The key to mastering the behavorial interview

By: Paul Rosario, Peers for Careers/SCDC Correspondent
(As originally published in the Ticker:

When improving your behavioral interviewing skills, a counselor can help you understand what to include in your answers, but it is your own life experiences that truly shape those answers.

Your experience working in groups, collaborating with others and handling pressures help you develop soft skills. Assessing these skills is the purpose of behavioral questions, to see if you fit within the organization.

As a college student, it is likely you will encounter behavioral questions during an interview, since you are still developing as a professional. With minimal experience under your belt, companies will put less focus on technical questions which test your aptitude and knowledge.

Employers want to see how you act in certain situations, so they ask questions around those topics.  For example, if an employer wants to know you handle pressure, they might ask, “Can you tell me about a time where you were pressed for time and how did you handle it?”

Previous behavior predicts future behavior, so they want to assess your abilities and competence in certain situations. Fit is one of the most important components when interviewing for a position. The interviewer often wants to feel that you are easy to work with.

So, let’s suppose you’re faced with a behavioral question such as, “Can you tell me about a time where you had to deal with a difficult client or customer and describe your actions?” How would you phrase your answer?

There is a framework we recommend using to answer behavioral questions called the STAR method.  S is for Situation, T for Task, A for Action, and R for Results.

Regarding the situation, try to give your story context and present the problem.  For example, “When working as a retail sales associate, I encountered a customer who wanted to return an item.  They were really upset, but my manager stepped out for a break and I needed to handle it myself.”

For the task, simply describe what you had to do in the situation.  You may say, “I needed to ensure the customer received excellent service while trying to deescalate the situation and process the return accordingly.”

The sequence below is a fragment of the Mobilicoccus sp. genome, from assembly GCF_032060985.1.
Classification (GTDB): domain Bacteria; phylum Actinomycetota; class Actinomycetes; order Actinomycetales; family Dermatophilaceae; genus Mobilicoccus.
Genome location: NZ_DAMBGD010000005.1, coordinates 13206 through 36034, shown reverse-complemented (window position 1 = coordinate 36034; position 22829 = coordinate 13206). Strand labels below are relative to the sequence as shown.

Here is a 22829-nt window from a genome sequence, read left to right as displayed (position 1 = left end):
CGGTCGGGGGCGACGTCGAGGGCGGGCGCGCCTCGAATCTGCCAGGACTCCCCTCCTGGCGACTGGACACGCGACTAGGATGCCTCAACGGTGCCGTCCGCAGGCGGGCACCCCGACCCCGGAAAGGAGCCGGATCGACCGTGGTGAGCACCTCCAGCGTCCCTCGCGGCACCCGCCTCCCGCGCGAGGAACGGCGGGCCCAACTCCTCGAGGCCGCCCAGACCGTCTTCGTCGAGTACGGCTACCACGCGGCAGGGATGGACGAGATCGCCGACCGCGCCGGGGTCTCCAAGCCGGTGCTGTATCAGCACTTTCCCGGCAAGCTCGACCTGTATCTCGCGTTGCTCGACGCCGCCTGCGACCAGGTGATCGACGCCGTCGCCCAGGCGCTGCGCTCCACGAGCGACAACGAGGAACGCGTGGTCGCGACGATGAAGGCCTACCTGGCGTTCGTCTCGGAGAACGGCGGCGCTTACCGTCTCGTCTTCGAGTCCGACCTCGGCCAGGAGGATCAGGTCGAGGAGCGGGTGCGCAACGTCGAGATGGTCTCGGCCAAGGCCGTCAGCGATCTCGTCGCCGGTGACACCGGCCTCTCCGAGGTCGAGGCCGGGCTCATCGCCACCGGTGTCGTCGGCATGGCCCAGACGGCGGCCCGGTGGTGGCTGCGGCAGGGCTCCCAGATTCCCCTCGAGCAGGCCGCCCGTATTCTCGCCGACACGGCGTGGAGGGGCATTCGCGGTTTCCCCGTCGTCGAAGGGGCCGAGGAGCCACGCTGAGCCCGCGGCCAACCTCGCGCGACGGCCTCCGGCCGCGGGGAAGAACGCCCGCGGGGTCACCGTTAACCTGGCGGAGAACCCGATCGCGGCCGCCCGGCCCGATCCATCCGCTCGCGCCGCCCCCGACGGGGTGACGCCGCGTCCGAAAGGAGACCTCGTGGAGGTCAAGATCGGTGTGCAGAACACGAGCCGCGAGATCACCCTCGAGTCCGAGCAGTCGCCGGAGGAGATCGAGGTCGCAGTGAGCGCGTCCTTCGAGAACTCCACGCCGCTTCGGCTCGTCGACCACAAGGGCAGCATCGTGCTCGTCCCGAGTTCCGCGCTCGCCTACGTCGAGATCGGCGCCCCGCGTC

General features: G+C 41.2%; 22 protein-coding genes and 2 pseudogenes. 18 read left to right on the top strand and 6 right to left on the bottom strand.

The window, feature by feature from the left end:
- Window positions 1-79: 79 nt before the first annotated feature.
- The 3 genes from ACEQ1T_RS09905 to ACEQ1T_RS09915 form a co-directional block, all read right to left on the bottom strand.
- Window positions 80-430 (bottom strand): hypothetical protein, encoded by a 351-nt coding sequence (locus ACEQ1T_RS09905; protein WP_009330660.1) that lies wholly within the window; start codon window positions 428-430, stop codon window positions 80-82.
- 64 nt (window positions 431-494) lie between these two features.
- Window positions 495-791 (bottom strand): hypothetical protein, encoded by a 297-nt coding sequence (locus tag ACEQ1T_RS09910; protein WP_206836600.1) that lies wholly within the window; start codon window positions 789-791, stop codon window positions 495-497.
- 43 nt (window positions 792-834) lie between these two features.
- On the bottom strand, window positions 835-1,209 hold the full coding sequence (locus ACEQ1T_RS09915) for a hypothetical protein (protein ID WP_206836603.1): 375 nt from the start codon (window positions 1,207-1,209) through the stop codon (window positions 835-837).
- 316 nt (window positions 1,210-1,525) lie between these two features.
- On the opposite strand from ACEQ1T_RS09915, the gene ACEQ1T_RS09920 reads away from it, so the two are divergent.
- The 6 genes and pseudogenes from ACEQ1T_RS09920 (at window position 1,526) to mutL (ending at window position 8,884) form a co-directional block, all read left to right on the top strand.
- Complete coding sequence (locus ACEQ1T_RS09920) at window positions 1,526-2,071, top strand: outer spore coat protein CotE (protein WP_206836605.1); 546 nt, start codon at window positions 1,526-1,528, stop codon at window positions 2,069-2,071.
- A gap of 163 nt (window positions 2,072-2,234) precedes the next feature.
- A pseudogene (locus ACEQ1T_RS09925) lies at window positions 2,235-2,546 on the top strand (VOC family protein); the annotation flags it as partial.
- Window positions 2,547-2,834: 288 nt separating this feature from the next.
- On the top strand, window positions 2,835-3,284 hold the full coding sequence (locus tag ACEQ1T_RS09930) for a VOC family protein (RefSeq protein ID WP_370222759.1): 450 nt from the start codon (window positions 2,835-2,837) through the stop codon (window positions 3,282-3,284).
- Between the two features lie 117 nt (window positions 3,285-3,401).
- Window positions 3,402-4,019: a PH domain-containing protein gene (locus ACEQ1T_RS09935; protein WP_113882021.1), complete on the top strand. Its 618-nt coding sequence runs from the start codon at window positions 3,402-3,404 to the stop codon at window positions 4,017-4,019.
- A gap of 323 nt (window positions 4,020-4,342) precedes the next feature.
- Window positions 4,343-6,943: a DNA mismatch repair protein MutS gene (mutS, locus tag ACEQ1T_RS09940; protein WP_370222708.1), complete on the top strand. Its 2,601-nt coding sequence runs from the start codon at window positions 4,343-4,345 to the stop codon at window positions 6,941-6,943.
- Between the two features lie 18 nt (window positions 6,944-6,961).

The action focuses on the specific actions you took.  You may say, “I apologized for the inconvenience we had caused and assured the customer that I would do everything to guarantee the next item met their expectations.

I retrieved a replacement, gave them a coupon for a percentage off of their next purchase and processed the exchange.”

Your results should describe what resulted from your actions.  You may conclude, “As a result, the customer was satisfied. I encouraged her to return in the future and she said she would be back soon.”

Attending a mock interview at the Starr Career Development Center is a great place to practice your interviewing skills and practice the STAR method. There are some issues we frequently encounter when interviewing students.

Students make something up rather than having an example. The point of an interview is to speak on the things you have already accomplished. If something appears unclear, there is a good chance that an interviewer will ask you for further explanation.

Students are being too honest. It is important to know your audience during an interview. An interview is a professional meeting in which you are expected to clearly and cohesively tell your story.

Do not reveal details about yourself that do not pertain to the conversation. Students give too much description of the situation and task.

The interviewee must provide a fairly concise backstory so the interviewer understands the example.

However, students often spend too much time on the background when they should describe their actions or the results of the situation.

While there is no way to predict the exact questions an interviewer might ask, there are many resources to help you prepare. Websites like, and feature lists of sample interview questions. There are even helpful videos on YouTube and an interviewing tool on

The Career Development Center offers workshops on mastering the interview, in which behavioral interviewing is discussed.